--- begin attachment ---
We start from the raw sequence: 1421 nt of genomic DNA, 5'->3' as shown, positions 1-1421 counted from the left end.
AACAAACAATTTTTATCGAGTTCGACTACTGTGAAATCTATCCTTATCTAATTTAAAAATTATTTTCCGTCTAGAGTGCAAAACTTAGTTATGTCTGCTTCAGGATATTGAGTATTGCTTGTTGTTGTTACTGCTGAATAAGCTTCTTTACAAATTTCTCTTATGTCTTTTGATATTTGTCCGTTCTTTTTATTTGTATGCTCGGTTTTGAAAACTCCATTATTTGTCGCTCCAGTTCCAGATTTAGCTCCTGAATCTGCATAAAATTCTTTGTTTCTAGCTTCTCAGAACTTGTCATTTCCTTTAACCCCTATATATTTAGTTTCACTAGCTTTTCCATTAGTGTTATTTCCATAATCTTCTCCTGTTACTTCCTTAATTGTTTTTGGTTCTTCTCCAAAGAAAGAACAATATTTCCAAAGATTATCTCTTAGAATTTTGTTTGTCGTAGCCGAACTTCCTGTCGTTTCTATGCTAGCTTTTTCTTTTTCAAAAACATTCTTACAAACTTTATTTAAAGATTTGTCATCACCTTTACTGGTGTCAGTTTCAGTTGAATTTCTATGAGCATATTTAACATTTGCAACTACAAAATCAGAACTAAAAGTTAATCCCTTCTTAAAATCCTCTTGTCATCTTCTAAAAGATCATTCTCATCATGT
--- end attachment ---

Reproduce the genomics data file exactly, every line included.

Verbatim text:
We start from the raw sequence: 1421 nt of genomic DNA, 5'->3' as shown, positions 1-1421 counted from the left end.
AACAAACAATTTTTATCGAGTTCGACTACTGTGAAATCTATCCTTATCTAATTTAAAAATTATTTTCCGTCTAGAGTGCAAAACTTAGTTATGTCTGCTTCAGGATATTGAGTATTGCTTGTTGTTGTTACTGCTGAATAAGCTTCTTTACAAATTTCTCTTATGTCTTTTGATATTTGTCCGTTCTTTTTATTTGTATGCTCGGTTTTGAAAACTCCATTATTTGTCGCTCCAGTTCCAGATTTAGCTCCTGAATCTGCATAAAATTCTTTGTTTCTAGCTTCTCAGAACTTGTCATTTCCTTTAACCCCTATATATTTAGTTTCACTAGCTTTTCCATTAGTGTTATTTCCATAATCTTCTCCTGTTACTTCCTTAATTGTTTTTGGTTCTTCTCCAAAGAAAGAACAATATTTCCAAAGATTATCTCTTAGAATTTTGTTTGTCGTAGCCGAACTTCCTGTCGTTTCTATGCTAGCTTTTTCTTTTTCAAAAACATTCTTACAAACTTTATTTAAAGATTTGTCATCACCTTTACTGGTGTCAGTTTCAGTTGAATTTCTATGAGCATATTTAACATTTGCAACTACAAAATCAGAACTAAAAGTTAATCCCTTCTTAAAATCCTCTTGTCATCTTCTAAAAGATCATTCTCATCATGT